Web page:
The report includes contributions from 70 organizations including IR/forensic firms, international Computer Security Information Response Teams, government agencies and other security industry verticals.
When it comes to fraud, data breaches can be considered the gateway crime. If the data compromised is personally identifiable like social security or account numbers, it’s open season for cybercriminals when it comes to individual identities.
According to the report, the top three industries affected by security incidents or data breaches were Public, Information and Financial Services. This isn’t to say they are the only industries affected. Instead, it illustrates the type of data cybercriminals are interested in, and that once they identify a target how successful they are at getting that data.
The increase in 2014 incidents and breaches underscores the importance of managing risk and stopping the aftermath of data breaches that come in the form of fraud like account takeover, stolen credit card data or other stolen identity fraud like credit/loan application fraud.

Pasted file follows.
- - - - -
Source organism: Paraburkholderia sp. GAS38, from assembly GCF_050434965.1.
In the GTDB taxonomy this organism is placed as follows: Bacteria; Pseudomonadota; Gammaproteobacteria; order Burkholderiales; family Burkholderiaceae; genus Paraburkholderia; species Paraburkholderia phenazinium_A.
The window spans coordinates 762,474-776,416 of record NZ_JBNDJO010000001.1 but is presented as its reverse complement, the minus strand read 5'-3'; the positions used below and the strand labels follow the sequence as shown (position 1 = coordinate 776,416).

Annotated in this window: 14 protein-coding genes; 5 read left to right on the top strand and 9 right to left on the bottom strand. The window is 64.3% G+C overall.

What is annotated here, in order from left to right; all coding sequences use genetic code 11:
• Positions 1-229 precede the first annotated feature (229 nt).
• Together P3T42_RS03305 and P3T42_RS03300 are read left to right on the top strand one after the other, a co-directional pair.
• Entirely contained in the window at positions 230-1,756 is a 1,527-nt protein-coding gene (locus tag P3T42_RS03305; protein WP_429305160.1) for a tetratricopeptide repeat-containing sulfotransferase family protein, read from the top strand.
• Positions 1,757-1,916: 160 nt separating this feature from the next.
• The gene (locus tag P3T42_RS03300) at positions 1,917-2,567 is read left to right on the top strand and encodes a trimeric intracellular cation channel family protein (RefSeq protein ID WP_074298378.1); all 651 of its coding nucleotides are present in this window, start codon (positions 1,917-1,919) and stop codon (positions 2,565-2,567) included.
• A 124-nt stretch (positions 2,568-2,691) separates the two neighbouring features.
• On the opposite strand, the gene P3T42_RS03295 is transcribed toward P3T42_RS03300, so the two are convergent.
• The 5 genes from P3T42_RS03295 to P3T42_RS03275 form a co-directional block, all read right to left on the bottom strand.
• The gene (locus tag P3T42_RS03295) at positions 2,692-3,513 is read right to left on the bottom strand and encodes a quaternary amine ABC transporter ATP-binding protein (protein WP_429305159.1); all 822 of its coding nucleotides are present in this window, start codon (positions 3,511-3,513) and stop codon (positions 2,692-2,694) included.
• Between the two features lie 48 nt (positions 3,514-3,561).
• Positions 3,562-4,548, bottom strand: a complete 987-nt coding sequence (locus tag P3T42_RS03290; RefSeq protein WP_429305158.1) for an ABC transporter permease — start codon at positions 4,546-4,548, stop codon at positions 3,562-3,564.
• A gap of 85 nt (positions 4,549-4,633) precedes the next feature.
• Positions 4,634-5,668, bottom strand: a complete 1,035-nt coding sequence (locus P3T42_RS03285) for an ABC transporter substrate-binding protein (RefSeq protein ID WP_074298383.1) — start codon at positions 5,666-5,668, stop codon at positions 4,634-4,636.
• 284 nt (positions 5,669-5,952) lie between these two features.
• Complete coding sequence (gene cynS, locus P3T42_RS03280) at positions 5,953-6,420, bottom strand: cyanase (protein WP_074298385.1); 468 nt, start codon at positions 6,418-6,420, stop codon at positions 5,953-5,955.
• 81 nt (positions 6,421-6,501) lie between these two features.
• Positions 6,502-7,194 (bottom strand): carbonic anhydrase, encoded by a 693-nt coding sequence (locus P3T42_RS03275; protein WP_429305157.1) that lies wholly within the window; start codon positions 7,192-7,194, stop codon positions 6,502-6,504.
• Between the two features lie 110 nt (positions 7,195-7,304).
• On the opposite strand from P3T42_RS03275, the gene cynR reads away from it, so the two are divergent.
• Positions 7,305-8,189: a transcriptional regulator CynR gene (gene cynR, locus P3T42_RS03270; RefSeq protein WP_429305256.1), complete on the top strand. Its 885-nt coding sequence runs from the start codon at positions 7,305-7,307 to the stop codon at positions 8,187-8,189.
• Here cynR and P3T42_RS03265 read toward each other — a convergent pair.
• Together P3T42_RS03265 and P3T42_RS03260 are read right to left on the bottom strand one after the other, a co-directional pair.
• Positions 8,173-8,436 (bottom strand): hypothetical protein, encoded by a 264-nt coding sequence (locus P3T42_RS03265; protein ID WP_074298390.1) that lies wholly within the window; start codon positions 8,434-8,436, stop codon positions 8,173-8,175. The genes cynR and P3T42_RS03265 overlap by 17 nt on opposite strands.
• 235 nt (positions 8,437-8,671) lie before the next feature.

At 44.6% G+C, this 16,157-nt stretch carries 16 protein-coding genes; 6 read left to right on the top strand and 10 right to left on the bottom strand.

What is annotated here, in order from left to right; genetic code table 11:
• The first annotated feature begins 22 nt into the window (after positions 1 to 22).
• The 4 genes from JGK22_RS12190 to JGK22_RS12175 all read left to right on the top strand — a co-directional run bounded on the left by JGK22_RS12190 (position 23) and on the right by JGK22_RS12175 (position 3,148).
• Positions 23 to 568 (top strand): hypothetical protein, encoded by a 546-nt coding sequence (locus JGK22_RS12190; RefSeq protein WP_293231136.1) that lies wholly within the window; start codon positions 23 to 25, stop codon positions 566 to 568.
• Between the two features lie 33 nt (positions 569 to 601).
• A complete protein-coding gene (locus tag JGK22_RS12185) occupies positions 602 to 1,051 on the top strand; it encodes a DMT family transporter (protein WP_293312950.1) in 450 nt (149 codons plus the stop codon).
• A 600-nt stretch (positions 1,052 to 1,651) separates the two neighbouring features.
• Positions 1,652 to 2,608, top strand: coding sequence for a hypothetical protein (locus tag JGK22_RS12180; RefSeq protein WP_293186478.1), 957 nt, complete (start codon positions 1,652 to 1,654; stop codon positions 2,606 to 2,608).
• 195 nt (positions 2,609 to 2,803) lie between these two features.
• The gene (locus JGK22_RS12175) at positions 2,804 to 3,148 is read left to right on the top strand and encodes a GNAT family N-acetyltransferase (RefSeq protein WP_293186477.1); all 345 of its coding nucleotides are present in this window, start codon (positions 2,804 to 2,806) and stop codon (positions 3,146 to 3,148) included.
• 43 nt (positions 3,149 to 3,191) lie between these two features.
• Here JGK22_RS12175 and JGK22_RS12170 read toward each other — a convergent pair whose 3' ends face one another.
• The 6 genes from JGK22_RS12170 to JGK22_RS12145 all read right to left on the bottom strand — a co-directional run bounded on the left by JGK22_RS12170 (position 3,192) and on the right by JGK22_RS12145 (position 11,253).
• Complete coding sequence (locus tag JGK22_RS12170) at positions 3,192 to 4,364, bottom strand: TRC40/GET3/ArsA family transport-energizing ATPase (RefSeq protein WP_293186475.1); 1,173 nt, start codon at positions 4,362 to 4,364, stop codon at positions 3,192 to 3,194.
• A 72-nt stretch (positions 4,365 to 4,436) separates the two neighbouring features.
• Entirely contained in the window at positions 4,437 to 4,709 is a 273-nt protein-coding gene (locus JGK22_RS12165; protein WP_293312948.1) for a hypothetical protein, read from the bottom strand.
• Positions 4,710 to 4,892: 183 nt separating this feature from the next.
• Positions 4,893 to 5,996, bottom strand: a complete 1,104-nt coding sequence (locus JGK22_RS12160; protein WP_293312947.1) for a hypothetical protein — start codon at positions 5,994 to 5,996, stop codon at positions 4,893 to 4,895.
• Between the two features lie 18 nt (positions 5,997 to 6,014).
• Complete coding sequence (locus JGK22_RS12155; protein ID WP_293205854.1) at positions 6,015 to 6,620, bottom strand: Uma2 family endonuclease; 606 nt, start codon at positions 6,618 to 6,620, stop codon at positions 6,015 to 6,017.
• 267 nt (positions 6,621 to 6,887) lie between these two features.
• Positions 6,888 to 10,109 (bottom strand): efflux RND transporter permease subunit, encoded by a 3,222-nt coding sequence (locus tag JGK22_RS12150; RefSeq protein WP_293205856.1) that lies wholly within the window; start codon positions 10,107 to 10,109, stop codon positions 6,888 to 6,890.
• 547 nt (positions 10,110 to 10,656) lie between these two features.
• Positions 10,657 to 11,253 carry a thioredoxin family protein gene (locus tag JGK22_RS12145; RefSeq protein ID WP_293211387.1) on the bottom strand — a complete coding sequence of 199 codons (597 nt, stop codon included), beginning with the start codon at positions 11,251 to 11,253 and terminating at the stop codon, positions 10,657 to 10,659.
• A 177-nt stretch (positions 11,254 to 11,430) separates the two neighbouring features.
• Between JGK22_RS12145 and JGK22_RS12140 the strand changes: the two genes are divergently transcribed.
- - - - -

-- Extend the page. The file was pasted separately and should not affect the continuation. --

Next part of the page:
Here are some takeaways from the report:
RAM scraping has grown in a big way. This type of malware was present in some of the most high profile retail breaches.
- In 60% of cases, attackers are able to compromise an organization within minutes.
- For two years, more than two-thirds of incidents that comprise the Cyber-Espionage patterns have featured phishing.
- 96% of mobile malware was targeted at the Android platform (which is what our data at iovation mirrors as well).
- The forecasted average loss for a breach of 1,000 records is between $52,000 and $87,000.
The report also asserts something we often say here at iovation, “With security, there is no “one size fits all” approach.” That’s why it’s critical that businesses take a high level multi-layered approach to risk management. It’s also why within our own services we provide multi-layered tactics for fraud prevention like device recognition, anomaly tracking, velocity rules, proxy piercing and shared records of fraud. Visit Verizon’s site to read the full report.